0

Citing article 8 of the GDPR (emphasis added):

  1. Where point (a) of Article 6(1) applies, in relation to the offer of information society services directly to a child, the processing of the personal data of a child shall be lawful where the child is at least 16 years old. Where the child is below the age of 16 years, such processing shall be lawful only if and to the extent that consent is given or authorised by the holder of parental responsibility over the child.

Member States may provide by law for a lower age for those purposes provided that such lower age is not below 13 years.

So member states can define a different age, even though the GDPR says that it should be 16. But is this an exception? Are there any other exceptions? Must these exceptions be explicitly stated in the GDPR? I'd like to understand to what extent the GDPR must be followed by member states, and to what extent it could be amended in national laws.

3

Note that the answer to most of your questions has nothing to do with the GDPR specifically, but has to do with the legal force that an EU Regulation has. Here's a related answer on EU Regulations vs. Directives. That said, here are my answers to your specific questions:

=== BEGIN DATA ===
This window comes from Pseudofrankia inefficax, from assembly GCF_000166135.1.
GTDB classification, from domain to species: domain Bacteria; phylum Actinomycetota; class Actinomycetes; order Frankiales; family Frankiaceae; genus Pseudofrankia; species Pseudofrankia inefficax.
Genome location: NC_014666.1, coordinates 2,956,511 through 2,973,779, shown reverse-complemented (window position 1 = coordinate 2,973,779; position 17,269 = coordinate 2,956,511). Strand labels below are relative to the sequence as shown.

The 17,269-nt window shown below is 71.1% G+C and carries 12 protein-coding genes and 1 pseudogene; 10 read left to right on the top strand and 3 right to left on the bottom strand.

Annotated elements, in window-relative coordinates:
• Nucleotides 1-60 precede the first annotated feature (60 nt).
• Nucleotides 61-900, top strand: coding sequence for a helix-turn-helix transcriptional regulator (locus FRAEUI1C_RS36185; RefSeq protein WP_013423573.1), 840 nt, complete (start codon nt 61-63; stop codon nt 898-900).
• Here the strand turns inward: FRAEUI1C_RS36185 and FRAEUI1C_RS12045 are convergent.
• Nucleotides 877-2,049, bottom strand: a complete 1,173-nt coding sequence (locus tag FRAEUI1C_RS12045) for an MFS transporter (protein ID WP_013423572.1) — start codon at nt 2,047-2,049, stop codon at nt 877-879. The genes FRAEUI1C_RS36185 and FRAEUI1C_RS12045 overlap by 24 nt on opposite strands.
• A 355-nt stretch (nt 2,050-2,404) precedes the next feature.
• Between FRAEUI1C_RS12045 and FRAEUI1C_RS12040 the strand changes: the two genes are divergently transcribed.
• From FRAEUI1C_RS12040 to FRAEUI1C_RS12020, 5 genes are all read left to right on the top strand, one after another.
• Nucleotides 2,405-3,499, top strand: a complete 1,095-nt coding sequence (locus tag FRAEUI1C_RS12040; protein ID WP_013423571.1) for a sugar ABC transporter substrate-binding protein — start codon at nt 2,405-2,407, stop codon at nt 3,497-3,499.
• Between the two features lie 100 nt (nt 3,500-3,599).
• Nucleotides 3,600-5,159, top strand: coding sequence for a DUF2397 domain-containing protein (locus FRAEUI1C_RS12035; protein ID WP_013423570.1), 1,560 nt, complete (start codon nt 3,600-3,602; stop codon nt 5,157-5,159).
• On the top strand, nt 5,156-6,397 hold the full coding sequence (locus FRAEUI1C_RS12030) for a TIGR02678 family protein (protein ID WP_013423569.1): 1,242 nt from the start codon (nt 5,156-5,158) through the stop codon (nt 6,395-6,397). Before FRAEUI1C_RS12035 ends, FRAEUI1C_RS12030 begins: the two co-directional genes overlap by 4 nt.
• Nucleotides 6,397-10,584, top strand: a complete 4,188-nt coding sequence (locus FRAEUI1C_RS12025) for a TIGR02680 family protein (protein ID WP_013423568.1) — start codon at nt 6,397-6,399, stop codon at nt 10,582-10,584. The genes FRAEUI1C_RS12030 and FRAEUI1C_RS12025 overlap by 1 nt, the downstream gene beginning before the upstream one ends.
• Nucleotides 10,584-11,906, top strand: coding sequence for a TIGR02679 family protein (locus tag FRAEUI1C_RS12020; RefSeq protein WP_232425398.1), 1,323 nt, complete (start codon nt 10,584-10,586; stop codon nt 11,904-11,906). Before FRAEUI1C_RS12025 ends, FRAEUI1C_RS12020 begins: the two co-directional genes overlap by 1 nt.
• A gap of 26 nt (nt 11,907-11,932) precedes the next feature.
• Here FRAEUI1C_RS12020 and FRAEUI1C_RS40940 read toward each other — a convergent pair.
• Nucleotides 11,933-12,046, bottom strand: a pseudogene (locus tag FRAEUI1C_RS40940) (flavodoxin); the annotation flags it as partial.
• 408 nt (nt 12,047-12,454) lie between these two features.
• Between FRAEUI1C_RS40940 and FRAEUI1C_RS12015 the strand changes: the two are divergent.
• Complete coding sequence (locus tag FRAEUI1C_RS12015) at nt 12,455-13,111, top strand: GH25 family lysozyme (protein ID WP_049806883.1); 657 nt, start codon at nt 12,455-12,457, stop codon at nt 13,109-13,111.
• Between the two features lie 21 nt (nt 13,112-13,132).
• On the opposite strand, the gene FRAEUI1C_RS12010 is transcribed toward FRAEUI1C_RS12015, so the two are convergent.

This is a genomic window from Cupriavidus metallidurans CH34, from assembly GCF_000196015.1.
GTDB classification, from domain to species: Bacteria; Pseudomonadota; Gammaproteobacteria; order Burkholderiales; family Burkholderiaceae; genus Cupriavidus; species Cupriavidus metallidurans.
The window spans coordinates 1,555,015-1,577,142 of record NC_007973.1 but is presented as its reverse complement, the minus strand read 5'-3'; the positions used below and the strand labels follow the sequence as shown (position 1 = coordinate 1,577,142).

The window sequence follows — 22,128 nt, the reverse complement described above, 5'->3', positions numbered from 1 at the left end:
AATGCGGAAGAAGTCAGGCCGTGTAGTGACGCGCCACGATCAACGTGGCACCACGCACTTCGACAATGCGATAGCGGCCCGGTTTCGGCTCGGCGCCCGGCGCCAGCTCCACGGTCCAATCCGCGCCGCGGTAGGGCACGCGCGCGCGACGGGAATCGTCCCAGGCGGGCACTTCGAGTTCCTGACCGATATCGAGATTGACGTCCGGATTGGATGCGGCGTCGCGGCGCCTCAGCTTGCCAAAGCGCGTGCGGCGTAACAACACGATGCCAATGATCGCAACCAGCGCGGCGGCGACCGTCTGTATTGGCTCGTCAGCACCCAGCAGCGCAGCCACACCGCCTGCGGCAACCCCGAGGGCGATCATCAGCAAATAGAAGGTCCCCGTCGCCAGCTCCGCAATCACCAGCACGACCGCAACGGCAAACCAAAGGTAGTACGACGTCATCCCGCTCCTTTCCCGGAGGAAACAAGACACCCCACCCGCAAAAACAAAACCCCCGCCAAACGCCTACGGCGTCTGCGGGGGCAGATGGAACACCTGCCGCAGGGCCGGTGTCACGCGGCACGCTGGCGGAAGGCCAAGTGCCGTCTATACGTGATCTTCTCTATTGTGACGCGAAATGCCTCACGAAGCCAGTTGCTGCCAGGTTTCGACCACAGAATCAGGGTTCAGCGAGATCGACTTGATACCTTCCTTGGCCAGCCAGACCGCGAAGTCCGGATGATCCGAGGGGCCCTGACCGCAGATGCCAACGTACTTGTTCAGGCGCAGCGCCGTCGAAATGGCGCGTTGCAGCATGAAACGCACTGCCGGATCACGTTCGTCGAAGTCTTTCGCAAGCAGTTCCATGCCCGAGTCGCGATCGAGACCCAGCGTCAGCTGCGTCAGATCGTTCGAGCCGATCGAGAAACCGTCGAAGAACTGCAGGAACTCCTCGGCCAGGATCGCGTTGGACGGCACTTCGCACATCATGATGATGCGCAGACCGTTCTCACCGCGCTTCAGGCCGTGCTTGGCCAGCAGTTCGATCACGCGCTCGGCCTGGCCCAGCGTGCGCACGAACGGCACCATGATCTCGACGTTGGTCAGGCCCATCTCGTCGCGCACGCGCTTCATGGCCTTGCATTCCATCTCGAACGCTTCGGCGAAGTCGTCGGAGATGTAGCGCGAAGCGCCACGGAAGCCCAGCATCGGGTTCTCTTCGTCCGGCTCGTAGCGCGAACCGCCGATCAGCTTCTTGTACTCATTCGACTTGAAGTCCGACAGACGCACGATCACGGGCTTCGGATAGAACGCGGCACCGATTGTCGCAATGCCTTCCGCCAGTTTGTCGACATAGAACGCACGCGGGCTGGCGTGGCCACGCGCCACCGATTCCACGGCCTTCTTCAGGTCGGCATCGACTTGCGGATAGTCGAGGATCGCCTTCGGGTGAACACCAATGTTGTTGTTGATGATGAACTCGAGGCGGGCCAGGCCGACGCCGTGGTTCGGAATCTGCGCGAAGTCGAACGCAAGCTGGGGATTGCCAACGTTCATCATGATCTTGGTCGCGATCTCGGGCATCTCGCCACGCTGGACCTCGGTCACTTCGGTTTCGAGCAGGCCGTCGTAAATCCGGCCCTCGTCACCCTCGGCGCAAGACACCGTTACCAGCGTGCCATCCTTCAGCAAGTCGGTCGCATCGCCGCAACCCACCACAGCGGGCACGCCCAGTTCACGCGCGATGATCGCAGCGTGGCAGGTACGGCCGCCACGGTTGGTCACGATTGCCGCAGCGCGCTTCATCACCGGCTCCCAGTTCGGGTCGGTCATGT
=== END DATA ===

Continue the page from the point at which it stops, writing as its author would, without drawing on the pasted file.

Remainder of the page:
So member states can define a different age, even though the GDPR says that it should be 16. But is this an exception?

Yes.

Are there any other exceptions?

Yes. Scanning the Regulation for instances of "Member State" is a good way to find them. In my opinion, the biggest area of the GDPR where Member States have influence is Article 6, "Lawfulness of Processing". In some circumstances, it allows Member States to specify what could be considered a lawful basis for processing.

Must these exceptions be explicitly stated in the GDPR?

Yes. As a Regulation, exceptions must be explicitly stated in order to be permissible because Member States have no authority to overrule EU law*.

I'd like to understand to what extent the GDPR must be followed by member states, and to what extent it could be amended in national laws.

"Amended" is a fuzzy term. It can mean adding, changing, or removing from the law. Unless otherwise specified, Member States could not change or remove provisions, but there could very well be additions consistent with the GDPR.


*Some Member States dispute this statement when it comes to constitutional issues.

Your Answer

By clicking “Post Your Answer”, you agree to our terms of service, privacy policy and cookie policy

Not the answer you're looking for? Browse other questions tagged or ask your own question.